[Haskell-cafe] Can we come out of a monad?

Jason Dagit dagit at codersbase.com
Fri Jul 30 13:54:30 EDT 2010

On Fri, Jul 30, 2010 at 12:29 AM, Stefan Holdermans <
stefan at vectorfabrics.com> wrote:

> Jason,
> > There is one case where you can break out of a monad without knowing
> which monad it is.  Well, kind of.  It's cheating in a way because it does
> force the use of the Identity monad.  Even if it's cheating, it's still very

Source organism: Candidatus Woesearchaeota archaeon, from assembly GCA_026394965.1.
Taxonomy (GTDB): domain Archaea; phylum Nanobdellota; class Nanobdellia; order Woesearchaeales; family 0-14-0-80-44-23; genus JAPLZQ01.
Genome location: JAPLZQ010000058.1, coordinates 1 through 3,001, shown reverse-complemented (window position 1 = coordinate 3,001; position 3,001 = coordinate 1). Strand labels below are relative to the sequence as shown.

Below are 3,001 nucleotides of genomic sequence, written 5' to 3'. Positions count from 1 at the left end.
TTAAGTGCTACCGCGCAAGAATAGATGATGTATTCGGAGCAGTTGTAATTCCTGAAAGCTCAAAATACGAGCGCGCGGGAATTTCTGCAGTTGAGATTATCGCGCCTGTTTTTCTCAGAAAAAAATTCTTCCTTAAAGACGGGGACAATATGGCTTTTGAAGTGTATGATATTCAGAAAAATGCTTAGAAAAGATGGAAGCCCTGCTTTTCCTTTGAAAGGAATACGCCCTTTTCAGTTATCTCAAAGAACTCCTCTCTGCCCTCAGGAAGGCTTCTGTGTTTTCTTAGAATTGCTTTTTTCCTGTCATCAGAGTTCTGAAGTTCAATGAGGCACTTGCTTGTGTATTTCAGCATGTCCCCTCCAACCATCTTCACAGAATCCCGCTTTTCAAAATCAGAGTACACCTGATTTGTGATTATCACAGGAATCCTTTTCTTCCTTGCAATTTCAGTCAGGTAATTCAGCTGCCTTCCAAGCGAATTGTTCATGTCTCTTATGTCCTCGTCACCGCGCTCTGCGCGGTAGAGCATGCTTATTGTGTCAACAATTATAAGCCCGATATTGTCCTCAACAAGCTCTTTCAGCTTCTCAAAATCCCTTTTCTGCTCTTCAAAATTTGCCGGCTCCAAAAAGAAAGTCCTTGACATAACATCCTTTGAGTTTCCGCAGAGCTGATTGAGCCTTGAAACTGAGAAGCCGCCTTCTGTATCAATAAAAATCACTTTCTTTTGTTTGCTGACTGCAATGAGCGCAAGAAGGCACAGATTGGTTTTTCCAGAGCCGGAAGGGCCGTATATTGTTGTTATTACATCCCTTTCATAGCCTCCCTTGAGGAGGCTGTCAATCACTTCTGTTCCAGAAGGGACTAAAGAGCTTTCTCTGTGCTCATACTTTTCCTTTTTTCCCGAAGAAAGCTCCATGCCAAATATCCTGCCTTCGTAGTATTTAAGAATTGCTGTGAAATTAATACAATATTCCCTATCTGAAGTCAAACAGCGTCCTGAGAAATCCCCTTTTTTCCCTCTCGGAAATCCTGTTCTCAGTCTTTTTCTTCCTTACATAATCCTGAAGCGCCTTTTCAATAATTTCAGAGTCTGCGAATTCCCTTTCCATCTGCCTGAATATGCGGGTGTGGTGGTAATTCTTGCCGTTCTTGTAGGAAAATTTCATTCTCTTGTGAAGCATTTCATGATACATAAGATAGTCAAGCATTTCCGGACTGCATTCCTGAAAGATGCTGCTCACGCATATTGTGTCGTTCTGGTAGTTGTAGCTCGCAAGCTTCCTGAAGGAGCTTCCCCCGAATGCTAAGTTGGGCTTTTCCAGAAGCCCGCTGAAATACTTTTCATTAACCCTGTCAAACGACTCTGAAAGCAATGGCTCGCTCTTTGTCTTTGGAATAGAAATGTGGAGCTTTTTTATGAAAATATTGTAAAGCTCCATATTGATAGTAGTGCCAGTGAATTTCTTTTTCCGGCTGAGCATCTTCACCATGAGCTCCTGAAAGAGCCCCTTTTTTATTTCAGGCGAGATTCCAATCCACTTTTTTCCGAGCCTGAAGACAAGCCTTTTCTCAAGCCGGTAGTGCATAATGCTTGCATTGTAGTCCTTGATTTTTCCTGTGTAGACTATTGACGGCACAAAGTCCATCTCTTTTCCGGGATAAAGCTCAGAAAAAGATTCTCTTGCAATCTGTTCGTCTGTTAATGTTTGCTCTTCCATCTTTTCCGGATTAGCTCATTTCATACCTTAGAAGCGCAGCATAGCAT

> clever and interesting.
> How is this cheating?  Or better, how is this breaking out of a monad
> "without knowing which monad it is"?  It isn't. You know exactly which monad
> you're breaking out: it's the identity monad.  That's what happens if you
> put quantifiers in negative positions: here, you are not escaping out of an
> arbitrary monad (which you can't), but escaping out of a very specific
> monad.
> > The specific function is:
> >      > purify :: (forall m. Monad m => ((a -> m b) -> m b)) ->
> ((a->b)->b)
> >      > purify f = \k -> runIdentity (f (return . k))

I guess I refer to it as cheating because the type signature of purify is
surprising the first time you see it, even if perfectly logical.

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